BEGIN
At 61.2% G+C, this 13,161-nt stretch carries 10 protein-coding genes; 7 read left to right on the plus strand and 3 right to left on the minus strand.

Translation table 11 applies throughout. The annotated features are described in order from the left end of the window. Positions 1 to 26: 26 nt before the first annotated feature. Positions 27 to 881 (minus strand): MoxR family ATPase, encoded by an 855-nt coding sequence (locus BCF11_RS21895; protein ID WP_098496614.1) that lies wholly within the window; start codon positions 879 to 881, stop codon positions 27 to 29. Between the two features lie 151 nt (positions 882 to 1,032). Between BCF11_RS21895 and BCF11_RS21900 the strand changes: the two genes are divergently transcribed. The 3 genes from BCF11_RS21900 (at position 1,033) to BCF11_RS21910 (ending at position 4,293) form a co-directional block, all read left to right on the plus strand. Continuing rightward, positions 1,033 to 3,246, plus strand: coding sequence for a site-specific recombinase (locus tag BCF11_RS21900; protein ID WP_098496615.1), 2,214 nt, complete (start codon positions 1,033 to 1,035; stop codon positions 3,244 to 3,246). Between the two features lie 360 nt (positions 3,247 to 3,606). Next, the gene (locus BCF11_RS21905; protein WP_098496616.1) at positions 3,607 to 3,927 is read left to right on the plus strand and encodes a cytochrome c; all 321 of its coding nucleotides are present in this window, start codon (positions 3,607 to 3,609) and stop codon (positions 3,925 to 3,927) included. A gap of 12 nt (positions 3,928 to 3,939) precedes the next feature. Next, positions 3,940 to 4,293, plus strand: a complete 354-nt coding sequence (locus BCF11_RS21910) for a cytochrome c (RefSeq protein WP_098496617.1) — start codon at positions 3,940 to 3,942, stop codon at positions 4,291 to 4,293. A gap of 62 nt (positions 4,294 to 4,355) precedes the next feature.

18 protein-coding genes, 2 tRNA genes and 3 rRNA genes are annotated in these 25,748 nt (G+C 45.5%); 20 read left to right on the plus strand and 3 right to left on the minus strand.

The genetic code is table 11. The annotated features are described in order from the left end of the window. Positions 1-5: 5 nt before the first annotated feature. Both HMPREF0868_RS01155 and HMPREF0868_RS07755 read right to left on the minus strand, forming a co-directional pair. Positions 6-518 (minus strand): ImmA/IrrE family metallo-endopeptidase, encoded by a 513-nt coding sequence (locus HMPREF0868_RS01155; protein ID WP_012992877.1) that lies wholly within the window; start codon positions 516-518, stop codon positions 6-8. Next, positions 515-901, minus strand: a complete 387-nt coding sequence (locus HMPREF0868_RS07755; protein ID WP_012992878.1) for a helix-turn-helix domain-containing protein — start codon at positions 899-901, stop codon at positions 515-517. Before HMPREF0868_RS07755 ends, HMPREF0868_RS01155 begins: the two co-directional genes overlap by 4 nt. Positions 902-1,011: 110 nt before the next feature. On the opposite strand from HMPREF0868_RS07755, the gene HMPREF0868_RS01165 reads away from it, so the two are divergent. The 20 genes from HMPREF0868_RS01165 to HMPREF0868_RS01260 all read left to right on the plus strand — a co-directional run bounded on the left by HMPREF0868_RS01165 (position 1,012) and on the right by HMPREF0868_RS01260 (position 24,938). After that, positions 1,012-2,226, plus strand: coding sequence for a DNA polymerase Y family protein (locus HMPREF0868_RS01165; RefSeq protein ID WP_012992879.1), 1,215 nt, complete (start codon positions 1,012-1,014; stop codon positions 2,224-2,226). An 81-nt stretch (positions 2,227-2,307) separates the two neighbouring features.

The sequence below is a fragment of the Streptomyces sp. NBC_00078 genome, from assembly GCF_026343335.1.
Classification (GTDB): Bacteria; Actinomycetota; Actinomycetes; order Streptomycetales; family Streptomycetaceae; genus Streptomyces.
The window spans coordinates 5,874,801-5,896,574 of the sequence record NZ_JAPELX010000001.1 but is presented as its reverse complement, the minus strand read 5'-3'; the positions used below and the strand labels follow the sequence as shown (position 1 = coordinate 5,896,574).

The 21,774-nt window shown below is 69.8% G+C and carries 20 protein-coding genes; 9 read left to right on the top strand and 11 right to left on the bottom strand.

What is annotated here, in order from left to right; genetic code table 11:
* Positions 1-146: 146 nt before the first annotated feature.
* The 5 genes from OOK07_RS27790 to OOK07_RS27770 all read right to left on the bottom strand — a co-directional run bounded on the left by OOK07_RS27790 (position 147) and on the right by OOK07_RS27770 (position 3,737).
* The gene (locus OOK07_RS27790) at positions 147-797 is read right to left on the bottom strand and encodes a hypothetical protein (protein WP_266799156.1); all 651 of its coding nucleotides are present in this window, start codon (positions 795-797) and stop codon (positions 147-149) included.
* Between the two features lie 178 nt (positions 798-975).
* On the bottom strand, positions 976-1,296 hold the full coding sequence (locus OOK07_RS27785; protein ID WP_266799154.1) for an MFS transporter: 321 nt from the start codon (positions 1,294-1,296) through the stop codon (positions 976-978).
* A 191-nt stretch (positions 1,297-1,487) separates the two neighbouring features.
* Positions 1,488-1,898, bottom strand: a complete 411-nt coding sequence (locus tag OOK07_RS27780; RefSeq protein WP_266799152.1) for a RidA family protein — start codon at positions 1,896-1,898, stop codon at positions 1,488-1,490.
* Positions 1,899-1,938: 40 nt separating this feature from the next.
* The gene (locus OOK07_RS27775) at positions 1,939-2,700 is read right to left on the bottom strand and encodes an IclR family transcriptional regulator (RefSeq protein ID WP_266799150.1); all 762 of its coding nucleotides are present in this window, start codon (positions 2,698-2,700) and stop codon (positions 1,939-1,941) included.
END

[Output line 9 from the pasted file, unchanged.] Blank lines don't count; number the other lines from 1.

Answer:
What is annotated here, in order from left to right; genetic code table 11: